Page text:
Will States Be Able To Fund Abortions Through The High Risk Pools?

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"Will States Be Able To Fund Abortions Through The High Risk Pools?"

This afternoon, NPR’s Julie Rovner followed up on NRLC’s claim that federal funds for high-risk insurance pools can be used to pay for non-Hyde abortions in Pennsylvania’s program and received denials from state and federal officials. “[E]lective abortions will NOT be allowed in the new program,” they told her:

Pennsylvania has not signed a contract yet to start operating their Pre-Existing Condition Insurance Plan,” said HHS Spokeswoman Jenny Backus. And when they do, she added, “our contract that states are signing says clearly that we will be issuing guidance on the administration of Pre-Existing Condition Insurance Plan so they know they will have to live by our guidance per the contract” when it comes to abortion coverage.

And that’s no problem, says Rosanne Placey, of the Pennsylvania Department of Insurance. “Very simply, federal law controls. We know that,” she said. “We absolutely do not cover elective abortions.

“We are drawing down federal money. We do that in more that one program,” she said, including Medicaid and the Children’s Health Insurance Programs, which similarly ban abortion. “We understand that.”

But as I pointed out yesterday, the Nelson abortion amendment in the health care law and President Obama’s subsequent executive order place restrictions on federal funding within the exchanges and the community health centers, but says nothing of the moneys appropriated to the temporary high risk pools or other programs like reinsurance for early retirees or the small business tax credits. For instance, consider how Obama’s EO specifically singles out the exchanges and the community health centers, but nothing else:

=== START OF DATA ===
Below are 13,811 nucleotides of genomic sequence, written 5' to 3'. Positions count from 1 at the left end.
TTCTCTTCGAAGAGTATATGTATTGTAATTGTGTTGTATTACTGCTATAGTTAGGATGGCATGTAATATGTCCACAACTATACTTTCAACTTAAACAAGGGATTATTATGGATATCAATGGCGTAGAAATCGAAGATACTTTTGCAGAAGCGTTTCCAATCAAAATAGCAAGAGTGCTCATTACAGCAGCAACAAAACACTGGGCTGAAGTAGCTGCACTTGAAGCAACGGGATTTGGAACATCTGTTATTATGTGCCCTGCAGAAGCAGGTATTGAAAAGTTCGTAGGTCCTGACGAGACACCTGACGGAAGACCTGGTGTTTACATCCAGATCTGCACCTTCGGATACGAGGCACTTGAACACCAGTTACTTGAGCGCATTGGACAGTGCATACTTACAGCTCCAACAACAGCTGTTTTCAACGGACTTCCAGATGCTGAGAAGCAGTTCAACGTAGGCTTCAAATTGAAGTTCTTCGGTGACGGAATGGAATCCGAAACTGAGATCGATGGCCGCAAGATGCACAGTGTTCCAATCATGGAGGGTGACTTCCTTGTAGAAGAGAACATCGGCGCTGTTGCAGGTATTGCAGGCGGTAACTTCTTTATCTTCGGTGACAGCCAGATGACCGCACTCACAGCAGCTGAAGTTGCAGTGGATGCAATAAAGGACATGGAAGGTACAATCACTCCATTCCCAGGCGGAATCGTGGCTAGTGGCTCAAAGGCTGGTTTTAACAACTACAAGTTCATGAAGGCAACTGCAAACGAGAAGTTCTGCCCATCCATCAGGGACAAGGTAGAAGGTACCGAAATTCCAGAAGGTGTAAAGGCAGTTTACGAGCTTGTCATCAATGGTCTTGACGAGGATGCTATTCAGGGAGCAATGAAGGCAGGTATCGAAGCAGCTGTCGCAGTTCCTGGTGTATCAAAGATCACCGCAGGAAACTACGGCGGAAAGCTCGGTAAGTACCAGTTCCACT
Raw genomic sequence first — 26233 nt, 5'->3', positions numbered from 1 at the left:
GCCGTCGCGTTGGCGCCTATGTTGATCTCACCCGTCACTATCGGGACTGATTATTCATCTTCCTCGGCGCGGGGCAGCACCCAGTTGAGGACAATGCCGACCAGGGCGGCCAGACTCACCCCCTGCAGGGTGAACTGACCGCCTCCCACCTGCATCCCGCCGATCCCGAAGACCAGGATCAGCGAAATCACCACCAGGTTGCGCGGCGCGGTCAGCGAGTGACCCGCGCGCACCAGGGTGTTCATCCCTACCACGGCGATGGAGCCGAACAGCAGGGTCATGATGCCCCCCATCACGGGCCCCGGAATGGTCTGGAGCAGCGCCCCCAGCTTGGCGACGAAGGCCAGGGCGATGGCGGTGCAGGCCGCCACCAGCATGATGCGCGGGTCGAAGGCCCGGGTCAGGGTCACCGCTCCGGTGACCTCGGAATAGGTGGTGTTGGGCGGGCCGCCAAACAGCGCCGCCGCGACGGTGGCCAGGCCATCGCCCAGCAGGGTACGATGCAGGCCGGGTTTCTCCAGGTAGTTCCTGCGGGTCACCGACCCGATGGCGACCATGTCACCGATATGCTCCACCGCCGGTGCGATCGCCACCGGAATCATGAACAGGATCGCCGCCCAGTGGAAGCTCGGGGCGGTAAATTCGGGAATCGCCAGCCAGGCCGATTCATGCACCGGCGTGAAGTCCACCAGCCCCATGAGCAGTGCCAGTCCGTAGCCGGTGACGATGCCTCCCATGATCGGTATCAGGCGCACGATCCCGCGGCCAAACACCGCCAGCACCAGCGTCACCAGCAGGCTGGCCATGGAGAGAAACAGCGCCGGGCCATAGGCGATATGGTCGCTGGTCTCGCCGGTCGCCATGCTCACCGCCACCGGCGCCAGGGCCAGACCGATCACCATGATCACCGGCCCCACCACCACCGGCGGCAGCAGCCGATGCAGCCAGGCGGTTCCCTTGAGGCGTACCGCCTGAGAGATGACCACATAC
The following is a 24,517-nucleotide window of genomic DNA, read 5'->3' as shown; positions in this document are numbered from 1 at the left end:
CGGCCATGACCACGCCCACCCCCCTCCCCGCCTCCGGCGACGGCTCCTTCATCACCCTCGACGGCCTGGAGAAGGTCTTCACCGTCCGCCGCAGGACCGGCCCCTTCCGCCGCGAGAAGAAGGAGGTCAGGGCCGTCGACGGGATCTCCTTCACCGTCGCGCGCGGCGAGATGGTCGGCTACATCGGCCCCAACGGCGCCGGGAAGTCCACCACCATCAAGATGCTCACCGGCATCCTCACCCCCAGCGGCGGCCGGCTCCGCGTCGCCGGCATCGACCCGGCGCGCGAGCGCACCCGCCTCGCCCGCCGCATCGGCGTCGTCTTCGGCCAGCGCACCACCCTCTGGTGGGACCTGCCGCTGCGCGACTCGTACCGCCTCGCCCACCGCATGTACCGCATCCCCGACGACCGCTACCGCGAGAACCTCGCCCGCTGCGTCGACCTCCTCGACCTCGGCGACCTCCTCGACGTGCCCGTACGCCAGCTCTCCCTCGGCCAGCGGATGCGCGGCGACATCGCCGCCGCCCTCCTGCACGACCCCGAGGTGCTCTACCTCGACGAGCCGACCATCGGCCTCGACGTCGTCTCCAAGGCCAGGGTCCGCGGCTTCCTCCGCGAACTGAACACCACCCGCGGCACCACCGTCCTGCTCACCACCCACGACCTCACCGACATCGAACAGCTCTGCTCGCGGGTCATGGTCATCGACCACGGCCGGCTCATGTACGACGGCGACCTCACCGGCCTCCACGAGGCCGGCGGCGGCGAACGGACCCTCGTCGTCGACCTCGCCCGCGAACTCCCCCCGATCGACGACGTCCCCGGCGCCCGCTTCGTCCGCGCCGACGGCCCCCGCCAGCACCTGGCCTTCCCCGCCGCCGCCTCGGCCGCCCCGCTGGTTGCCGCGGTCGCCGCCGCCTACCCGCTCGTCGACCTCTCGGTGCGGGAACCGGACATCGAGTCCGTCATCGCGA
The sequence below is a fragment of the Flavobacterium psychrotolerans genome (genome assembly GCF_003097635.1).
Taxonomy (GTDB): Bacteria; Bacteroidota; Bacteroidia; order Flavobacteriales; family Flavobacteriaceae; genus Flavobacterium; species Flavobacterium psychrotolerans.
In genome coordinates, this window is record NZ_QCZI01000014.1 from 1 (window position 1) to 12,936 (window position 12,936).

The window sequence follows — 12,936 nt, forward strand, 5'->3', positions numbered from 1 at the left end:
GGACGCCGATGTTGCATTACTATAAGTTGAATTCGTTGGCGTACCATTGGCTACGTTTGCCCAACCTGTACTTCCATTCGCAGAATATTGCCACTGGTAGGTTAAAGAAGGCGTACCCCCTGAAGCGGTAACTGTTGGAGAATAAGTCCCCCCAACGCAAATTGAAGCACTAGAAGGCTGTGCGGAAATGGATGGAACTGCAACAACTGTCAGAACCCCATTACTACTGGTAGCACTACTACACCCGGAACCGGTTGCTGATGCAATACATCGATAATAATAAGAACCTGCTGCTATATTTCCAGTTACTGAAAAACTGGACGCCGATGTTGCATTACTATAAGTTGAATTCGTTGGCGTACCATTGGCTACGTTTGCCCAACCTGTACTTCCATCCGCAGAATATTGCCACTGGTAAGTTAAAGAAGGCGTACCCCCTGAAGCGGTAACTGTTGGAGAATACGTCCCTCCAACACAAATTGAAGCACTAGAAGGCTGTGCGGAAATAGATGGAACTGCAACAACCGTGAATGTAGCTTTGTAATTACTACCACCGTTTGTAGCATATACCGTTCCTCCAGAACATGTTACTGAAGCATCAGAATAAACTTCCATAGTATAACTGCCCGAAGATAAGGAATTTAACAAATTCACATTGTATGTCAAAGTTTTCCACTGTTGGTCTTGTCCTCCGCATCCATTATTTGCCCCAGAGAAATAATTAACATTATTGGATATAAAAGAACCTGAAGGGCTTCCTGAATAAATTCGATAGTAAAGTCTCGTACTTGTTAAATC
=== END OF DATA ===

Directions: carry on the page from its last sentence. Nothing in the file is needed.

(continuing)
The Act maintains current Hyde Amendment restrictions governing abortion policy and extends those restrictions to the newly-created health insurance exchanges….The Act specifically prohibits the use of tax credits and cost-sharing reduction payments to pay for abortion services (except in cases of rape or incest, or when the life of the woman would be endangered) in the health insurance exchanges that will be operational in 2014. […]

The Act establishes a new Community Health Center (CHC) Fund within HHS, which provides additional Federal funds for the community health center program. Existing law prohibits these centers from using federal funds to provide abortion services (except in cases of rape or incest, or when the life of the woman would be endangered), as a result of both the Hyde Amendment and longstanding regulations containing the Hyde language.

In fact, when I spoke to a source in Gov. Ed Rendell’s (D) office, they were surprised to learn that the Hyde restrictions did not apply to the federal funds for high risk pools. “Our high risk proposal and any subsequent contracts must comply with federal law and regulations. So that means that federal law and subsequent regulations would control the high risk plan here. We could not use federal money to cover elective abortions,” Placey also told me in an email. The federal legislative language seems to contradict the state’s interpretation.

Still, given the serious conditions of many of the applicants, the state says it does not expect applicants to need abortion services.

Update

HHS spokeswoman Jenny Backus sent me the following statement, saying that the Secretary will issue new regulations preventing states from using federal high-risk pool dollars to fund abortions:

As is the case with FEHB plans currently, and with the Affordable Care Act and the President’s related Executive Order more generally, in Pennsylvania and in all other states abortions will not be covered in the Pre-existing Condition Insurance Plan (PCIP) except in the cases of rape or incest, or where the life of the woman would be endangered.

Our policy is the same for both state and federally run PCIP programs. We will reiterate this policy in guidance to those running the Pre-Existing Condition Insurance Plan at both the state and federal levels. The contracts to operate the Pre-existing Condition Insurance Plan include a requirement to follow all federal laws and guidance.

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